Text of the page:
PEGGY R. CYR, M.D., is assistant program director at the Maine Medical Center Family Practice Residency Program, Portland. Dr. Cyr has been a faculty member there since graduating from the Family Practice Residency Program in 1991. She received her medical degree from the University of Vermont College of Medicine, Burlington.

Address correspondence to Peggy Cyr, M.D., Casco Bay Family Physicians, 272 Congress St., Portland, ME 04101 (e-mail: cyrp@mmc.org). Reprints are not available from the author.

The author acknowledges the assistance of Lisa Kay Moore in preparation of the manuscript.

Author disclosure: Nothing to disclose.

REFERENCES

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2. Friedman SJ, Winkelmann RK. Familial granuloma annulare. Report of two cases and review of the literature. J Am Acad Dermatol. 1987;16(3 pt 1):600–5.

3. McLelland J, Young S, Marks JM, Lawrence CM. Seasonally recurrent granuloma annulare of the elbows. Clin Exp Dermatol. 1991;16:129–30.

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5. Smith MD, Downie JB, DiCostanzo D. Granuloma annulare. Int J Dermatol. 1997;36:326–33.

6. Studer EM, Calza AM, Saurat JH. Precipitating factors and associated diseases in 84 patients with granuloma annulare: a retrospective study. Dermatology. 1996;193:364–8.

7. Nebesio CL, Lewis C, Chuang TY. Lack of an association between granuloma annulare and type 2 diabetes mellitus. Br J Dermatol. 2002;146:122–4.

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13. Gamo VR, Sopena BJ, Guerra TA, Vergara SA, Rodriquez Peralto JL, Iglesias DL. Pustular generalized perforating granuloma annulare. Br J Dermatol. 2003;149:866–8.

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16. Mallory SB. Infiltrative diseases. In: Schachner LA, Hansen RC, eds. Pediatric Dermatology. 2nd ed. New York, N.Y.: Churchill Livingstone, 1995:834–6.

17. Smith JB, Hansen CD, Zone JJ. Potassium iodide in the treatment of disseminated granuloma annulare. J Am Acad Dermatol. 1994;30(5 pt 1):791–2.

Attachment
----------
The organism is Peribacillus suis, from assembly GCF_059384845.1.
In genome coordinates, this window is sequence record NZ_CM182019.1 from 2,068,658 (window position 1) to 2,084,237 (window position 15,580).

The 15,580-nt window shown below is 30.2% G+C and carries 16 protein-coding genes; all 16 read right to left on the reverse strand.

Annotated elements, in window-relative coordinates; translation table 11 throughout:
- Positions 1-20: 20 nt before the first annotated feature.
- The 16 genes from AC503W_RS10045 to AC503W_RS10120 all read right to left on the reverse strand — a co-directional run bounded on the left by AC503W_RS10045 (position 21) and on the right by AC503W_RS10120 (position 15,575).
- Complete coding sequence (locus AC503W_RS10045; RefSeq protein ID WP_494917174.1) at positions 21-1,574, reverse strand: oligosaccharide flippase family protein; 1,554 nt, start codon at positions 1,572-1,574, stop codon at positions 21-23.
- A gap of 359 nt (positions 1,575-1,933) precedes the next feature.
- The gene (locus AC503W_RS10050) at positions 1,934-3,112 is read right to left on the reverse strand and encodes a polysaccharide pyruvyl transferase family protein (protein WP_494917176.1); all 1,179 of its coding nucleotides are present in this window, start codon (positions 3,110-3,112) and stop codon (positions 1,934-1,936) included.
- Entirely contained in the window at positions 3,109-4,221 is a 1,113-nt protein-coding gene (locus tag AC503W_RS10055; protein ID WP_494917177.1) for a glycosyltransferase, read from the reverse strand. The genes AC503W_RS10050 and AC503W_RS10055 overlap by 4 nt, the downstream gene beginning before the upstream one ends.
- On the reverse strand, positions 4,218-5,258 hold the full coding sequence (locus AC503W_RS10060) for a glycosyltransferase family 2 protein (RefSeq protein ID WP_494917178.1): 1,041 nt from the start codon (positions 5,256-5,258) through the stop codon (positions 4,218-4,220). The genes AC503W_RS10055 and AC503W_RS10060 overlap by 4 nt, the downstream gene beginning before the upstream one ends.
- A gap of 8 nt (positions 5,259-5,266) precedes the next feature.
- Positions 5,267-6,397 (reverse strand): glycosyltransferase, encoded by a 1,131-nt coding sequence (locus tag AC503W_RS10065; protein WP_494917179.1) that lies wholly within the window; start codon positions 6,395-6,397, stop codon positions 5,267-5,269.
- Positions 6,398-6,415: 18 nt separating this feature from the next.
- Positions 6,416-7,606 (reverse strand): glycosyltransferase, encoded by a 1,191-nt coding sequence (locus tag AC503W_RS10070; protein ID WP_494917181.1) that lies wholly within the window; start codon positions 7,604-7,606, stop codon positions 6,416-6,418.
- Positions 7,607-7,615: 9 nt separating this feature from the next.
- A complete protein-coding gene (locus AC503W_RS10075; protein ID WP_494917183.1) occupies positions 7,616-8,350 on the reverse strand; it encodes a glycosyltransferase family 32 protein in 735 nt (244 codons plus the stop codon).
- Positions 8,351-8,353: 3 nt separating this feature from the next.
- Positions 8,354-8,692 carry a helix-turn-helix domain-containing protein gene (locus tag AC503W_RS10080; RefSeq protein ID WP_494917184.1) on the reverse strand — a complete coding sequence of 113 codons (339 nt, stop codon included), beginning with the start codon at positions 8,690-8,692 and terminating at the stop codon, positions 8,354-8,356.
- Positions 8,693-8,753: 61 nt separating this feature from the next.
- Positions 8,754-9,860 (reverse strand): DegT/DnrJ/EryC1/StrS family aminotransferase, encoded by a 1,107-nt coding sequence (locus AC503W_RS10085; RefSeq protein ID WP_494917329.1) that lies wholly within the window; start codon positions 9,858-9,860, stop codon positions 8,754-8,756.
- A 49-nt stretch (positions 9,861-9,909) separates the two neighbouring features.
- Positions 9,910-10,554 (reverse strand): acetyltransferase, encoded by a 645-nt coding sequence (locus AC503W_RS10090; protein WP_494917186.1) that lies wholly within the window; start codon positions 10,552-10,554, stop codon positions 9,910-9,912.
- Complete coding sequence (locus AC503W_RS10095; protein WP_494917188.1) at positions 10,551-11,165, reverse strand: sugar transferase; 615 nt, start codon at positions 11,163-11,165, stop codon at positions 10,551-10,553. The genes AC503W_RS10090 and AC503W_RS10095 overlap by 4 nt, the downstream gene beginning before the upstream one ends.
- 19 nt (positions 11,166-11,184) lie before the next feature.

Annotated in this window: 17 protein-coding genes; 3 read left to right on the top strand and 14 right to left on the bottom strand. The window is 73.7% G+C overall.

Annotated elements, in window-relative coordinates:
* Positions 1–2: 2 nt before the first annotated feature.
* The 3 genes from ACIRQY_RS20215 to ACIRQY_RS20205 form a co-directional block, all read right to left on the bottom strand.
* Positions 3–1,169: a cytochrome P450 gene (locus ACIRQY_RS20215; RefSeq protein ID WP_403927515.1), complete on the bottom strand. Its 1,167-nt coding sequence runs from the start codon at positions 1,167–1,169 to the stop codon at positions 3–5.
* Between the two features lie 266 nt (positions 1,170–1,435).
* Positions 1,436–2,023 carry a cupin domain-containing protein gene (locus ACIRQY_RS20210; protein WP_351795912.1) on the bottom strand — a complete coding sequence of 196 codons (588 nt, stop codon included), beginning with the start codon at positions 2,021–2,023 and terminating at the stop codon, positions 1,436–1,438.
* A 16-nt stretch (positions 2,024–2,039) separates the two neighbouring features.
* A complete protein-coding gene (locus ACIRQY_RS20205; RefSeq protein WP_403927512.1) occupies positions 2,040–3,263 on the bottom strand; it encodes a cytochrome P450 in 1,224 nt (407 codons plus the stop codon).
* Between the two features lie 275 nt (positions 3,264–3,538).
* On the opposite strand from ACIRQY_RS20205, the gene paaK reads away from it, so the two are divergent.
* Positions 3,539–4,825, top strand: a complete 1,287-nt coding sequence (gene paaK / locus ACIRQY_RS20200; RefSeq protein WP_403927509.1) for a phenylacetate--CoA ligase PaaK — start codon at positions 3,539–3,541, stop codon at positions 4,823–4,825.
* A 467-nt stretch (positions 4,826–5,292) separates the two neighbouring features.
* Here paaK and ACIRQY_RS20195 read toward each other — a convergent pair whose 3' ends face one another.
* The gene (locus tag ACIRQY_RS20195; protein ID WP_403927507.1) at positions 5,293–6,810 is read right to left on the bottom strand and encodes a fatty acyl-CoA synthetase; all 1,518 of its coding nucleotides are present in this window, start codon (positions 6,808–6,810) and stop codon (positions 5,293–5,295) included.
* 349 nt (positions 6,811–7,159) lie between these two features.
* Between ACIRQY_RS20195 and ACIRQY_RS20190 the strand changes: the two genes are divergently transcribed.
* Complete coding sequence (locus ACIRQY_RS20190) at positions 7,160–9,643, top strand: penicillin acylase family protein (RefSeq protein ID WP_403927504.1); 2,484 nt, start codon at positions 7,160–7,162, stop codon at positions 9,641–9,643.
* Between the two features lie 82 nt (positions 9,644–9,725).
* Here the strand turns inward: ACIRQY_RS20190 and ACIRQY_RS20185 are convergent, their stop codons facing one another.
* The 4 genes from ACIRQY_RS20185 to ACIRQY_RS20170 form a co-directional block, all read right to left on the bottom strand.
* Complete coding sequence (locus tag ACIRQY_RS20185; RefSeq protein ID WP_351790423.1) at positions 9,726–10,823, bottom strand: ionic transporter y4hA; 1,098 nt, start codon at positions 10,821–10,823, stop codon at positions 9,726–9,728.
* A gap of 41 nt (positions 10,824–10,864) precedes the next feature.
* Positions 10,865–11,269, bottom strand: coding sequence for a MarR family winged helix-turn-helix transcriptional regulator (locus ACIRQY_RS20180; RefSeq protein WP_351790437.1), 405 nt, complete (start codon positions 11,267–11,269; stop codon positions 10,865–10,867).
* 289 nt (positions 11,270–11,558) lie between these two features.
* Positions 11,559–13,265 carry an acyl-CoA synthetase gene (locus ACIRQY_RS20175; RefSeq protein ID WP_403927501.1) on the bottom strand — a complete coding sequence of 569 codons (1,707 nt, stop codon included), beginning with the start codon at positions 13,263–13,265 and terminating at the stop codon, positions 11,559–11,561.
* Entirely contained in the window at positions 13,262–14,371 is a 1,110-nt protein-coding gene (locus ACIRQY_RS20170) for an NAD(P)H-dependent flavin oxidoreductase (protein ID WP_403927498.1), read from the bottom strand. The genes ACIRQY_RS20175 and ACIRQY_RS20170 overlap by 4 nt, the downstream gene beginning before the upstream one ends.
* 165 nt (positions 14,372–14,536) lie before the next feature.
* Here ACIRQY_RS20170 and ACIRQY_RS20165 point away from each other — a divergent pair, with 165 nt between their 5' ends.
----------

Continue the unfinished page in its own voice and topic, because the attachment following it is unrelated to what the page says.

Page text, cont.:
18. Blume-Peytavi U, Zouboulis CH, Jacobi H, Scholz A, Bisson S, Orfanos CE. Successful outcome of cryosurgery in patients with granuloma annulare. Br J Dermatol. 1994;130:494–7.

19. Steiner A, Pehamberger H, Wolff K. Sulfone treatment of granuloma annulare. J Am Acad Dermatol. 1985;13:1004–8.

20. Czarnecki DB, Gin D. The response of generalized granuloma annulare to dapsone. Acta Derm Venereol. 1986;66:82–4.

21. Saied N, Schwartz RA, Estes SA. Treatment of generalized granuloma annulare with dapsone. Arch Dermatol. 1980;116:1345–6.

22. Schleicher SM, Milstein HJ. Resolution of disseminated granuloma annulare following isotretinoin therapy. Cutis. 1985;36:147–8.

23. Tang WY, Chong LY, Lo KK. Resolution of generalized granuloma annulare with isotretinoin therapy. Int J Dermatol. 1996;35:455–6.

24. Buendia-Eisman A, Ruis-Villaverde R, Blasco-Melguizo J, Serrano-Ortega S. Generalized annular granuloma: response to isotretinoin. Int J Dermatol. 2003;42:321–2.

25. Schleicher SM, Milstein HJ, Lim SJ, Stanton CD. Resolution of disseminated granuloma annulare with isotretinoin. Int J Dermatol. 1992;31:371–2.

26. Botella-Estrada R, Guillen C, Sanmartin O, Aliaga A. Disseminated granuloma annulare: resolution with etretinate therapy. J Am Acad Dermatol. 1992;26(pt 1):777–8.

27. Carlin MC, Ratz JL. A case of generalized granuloma annulare responding to hydroxychloroquine. Cleve Clin J Med. 1987;54:229–32.

28. Simon M Jr, von den Driesch P. Antimalarials for control of disseminated granuloma annulare in children. J Am Acad Dermatol 1994;31:1064–5. 29. Fiallo P. Cyclosporin for the treatment of granuloma annulare. Br J Dermatol. 1998;138:369–70.

29. Fiallo P. Cyclosporin for the treatment of granuloma annulare. Br J Dermatol. 1998;138:369–70.

30. Ma A, Medenica M. Response of generalized granuloma annulare to high-dose niacinamide. Arch Dermatol. 1983;119:836–9.

31. Setterfield J, Huilgol SC, Black MM. Generalised granuloma annulare successfully treated with PUVA. Clin Exp Dermatol. 1999;24:458–60.

32. Kerker BJ, Huang CP, Morison WL. Photochemotherapy of generalized granuloma annulare. Arch Dermatol. 1990;126:359–61.

33. Smith KJ, Norwood C, Skelton H. Treatment of disseminated granuloma annulare with 5-lipoxygenase inhibitor and vitamin E. Br J Dermatol. 2002;146:667–70.

34. Eberlein-Konig B, Mempel M, Stahlecker J, Forer I, Ring J, Abeck D. Disseminated granuloma annulare—treatment with fumaric acid esters. Dermatology. 2005;210:223–6.

35. Harth W, Linse R. Topical tacrolimus in granuloma annulare and necrobiosis lipoidica. Br J Dermatol. 2004;150:792–4.

36. Rigopoulos D, Prantsidis A, Christofidou E, Ioannides D, Gregoriou S, Katsambas A. Pimecrolimus 1% cream in the treatment of disseminated granuloma annulare. Br J Dermatol. 2005;152:1364–5.

37. Hertl MS, Haendle I, Schuler G, Hertl M. Rapid improvement of recalcitrant disseminated granuloma annulare upon treatment with the tumour necrosis factor-alpha inhibitor, infliximab. Br J Dermatol. 2005;152:552–5.

38. Looney M, Smith KM. Isotretinoin in the treatment of granuloma annulare. Ann Pharmacother. 2004;38:494–7.